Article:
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« Reply #6 on: May 11, 2012, 06:04:44 AM »
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Sorry.  Yes, I knew that.  Just always kind of assume that the PPI is "set" by what is entered in the "edit In" preferences....as it seems to follow through as default unless specifically changed on output.

So....you have confirmed that on output for printing you need to go through the x by y by PPI calculation for the specific size/printer.

You did not reply to other question, "If I am outputing to the web, I select screen output sharpening.  What PPI does the sharpening us in it's calculations"
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John
John Cothron
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« Reply #7 on: May 11, 2012, 06:05:56 AM »
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I goes by the PPI setting you choose in the export dialog.
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BartvanderWolf
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« Reply #8 on: May 11, 2012, 07:30:45 AM »
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I goes by the PPI setting you choose in the export dialog.

Hi John,

Which reduces the 'problem' to what PPI do displays have? Often they are 96 PPI, but they can be higher. The LCD on my laptop is 128 PPI ...

Cheers,
Bart
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John Cothron
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« Reply #9 on: May 11, 2012, 07:38:21 AM »
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Hi Bart,

I usually export at 100 PPI, which covers most of them.  At least I haven't noticed any issues anywhere I've viewed them.  I see your point though Smiley
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jrsforums
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« Reply #10 on: May 11, 2012, 07:12:58 PM »
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I goes by the PPI setting you choose in the export dialog.

Is this the 'Resolution' in the 'Image Sizing' block?  I was not aware this was in effect if "resize" was unchecked.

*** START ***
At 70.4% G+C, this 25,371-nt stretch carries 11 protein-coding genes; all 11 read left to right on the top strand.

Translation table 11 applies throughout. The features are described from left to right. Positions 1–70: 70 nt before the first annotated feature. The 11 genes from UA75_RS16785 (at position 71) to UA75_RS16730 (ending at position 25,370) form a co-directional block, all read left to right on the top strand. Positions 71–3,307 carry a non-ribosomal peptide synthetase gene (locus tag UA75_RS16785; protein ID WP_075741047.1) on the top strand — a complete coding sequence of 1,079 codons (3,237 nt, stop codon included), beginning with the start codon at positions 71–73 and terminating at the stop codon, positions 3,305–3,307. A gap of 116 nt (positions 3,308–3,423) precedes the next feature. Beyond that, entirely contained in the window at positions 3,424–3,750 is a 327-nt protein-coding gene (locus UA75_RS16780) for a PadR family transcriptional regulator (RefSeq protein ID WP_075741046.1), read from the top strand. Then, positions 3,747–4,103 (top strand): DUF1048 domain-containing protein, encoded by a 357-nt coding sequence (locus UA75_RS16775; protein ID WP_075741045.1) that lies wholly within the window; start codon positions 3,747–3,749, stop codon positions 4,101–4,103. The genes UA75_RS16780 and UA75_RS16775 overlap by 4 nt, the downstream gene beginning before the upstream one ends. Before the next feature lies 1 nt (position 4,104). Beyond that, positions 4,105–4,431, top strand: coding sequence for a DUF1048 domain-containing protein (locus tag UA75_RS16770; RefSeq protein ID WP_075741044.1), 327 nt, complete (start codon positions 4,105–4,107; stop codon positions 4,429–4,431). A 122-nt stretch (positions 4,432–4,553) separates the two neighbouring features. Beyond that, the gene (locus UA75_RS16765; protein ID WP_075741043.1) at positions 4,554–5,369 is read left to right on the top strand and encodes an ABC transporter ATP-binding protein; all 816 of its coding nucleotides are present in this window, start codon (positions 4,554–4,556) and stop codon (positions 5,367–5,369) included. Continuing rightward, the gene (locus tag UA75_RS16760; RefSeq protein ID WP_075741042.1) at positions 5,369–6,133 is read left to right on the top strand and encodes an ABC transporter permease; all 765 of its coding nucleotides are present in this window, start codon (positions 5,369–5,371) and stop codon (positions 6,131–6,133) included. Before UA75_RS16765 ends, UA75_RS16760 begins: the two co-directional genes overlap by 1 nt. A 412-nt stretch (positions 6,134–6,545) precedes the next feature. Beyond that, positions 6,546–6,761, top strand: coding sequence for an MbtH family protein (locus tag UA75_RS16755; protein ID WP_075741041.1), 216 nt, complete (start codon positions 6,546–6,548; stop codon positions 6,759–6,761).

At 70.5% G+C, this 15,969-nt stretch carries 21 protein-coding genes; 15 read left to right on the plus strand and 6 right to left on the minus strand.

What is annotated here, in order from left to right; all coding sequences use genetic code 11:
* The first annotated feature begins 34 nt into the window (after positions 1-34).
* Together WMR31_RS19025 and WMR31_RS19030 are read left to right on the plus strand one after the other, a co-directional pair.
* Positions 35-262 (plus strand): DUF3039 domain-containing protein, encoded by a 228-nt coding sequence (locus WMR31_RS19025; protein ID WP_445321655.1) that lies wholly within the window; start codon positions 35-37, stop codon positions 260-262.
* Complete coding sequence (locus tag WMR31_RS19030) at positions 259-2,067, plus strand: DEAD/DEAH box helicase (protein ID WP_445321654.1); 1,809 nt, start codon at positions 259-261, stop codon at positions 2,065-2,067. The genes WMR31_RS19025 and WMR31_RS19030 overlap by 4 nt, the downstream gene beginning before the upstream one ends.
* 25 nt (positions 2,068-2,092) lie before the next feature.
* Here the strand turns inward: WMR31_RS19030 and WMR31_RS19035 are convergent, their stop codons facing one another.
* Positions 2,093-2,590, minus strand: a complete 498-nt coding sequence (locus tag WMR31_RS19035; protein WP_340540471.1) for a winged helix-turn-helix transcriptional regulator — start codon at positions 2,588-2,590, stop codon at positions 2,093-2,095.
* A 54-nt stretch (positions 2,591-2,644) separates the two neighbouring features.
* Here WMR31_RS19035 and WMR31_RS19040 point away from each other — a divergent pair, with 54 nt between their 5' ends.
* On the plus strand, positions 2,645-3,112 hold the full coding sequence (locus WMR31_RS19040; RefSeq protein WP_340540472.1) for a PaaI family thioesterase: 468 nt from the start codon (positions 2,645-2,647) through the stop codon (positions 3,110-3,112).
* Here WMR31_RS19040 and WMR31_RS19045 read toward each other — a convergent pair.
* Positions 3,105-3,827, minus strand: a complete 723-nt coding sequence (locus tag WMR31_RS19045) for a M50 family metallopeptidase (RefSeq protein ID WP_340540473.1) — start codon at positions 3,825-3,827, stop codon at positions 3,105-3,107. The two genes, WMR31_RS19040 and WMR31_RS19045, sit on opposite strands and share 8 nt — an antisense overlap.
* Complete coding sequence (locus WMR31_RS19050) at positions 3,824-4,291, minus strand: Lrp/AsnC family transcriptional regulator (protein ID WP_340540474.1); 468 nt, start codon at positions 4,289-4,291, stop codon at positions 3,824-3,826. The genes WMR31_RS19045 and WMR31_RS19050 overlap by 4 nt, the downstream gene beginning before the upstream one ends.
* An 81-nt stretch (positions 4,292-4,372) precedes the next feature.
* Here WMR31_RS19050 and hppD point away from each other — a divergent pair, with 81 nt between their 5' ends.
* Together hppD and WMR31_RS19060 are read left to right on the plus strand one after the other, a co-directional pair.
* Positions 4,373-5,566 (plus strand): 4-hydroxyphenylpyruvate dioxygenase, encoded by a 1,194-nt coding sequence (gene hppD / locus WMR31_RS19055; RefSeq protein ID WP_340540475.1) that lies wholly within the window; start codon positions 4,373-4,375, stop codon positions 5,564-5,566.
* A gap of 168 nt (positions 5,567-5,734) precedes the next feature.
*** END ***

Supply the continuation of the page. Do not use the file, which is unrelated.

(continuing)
If you need to change the resolution to display ppi, it the begs he question (to me).....why a selection of 'Screen'?  What does it do different than the paper selections?

More confusing, to me, is that PhotoKit Sharpening, which I believe the LR output sharpening is based, says, in their user manual, "...The Web and Multimedia Output Sharpeners resemble the Capture Sharpeners more than they do the other Output Sharpeners in that they are organized in terms of pixel dimensions and SuperFine, Narrow, Medium, or Wide Edges..."

John
« Last Edit: May 11, 2012, 07:39:18 PM by jrsforums » Logged

John
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« Reply #11 on: May 11, 2012, 10:46:06 PM »
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If you need to change the resolution to display ppi, it the begs he question (to me).....why a selection of 'Screen'?  What does it do different than the paper selections?

Even if you don't "resize" in export you still set an output resolution...it is that resolution that impacts how the sharpening is applied when choosing screen matte or glossy. If you set the resolution to 72 (or 100) PPI then select a paper output sharpening you won't get a good result. Same as if you set the resolution to 360 and apply a screen sharpening.

And yes, the output sharpening in LR is based upon PKS inkjet and screen output sharpening but it was determined that a single sharpening designed for 72-120ppi was suitable for screen output sharpening so LR's output sharpening for screen is not size dependent, only resolution ppi.
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jrsforums
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« Reply #12 on: May 12, 2012, 05:03:42 AM »
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Even if you don't "resize" in export you still set an output resolution...it is that resolution that impacts how the sharpening is applied when choosing screen matte or glossy. If you set the resolution to 72 (or 100) PPI then select a paper output sharpening you won't get a good result. Same as if you set the resolution to 360 and apply a screen sharpening.

And yes, the output sharpening in LR is based upon PKS inkjet and screen output sharpening but it was determined that a single sharpening designed for 72-120ppi was suitable for screen output sharpening so LR's output sharpening for screen is not size dependent, only resolution ppi.

Sorry...seems to be like peeling an onion, one set of Q&As lead to more.

If the screen sharpening is "...designed for 72-120ppi..." why are ranges outside that allowed ( or allowed without a warning)?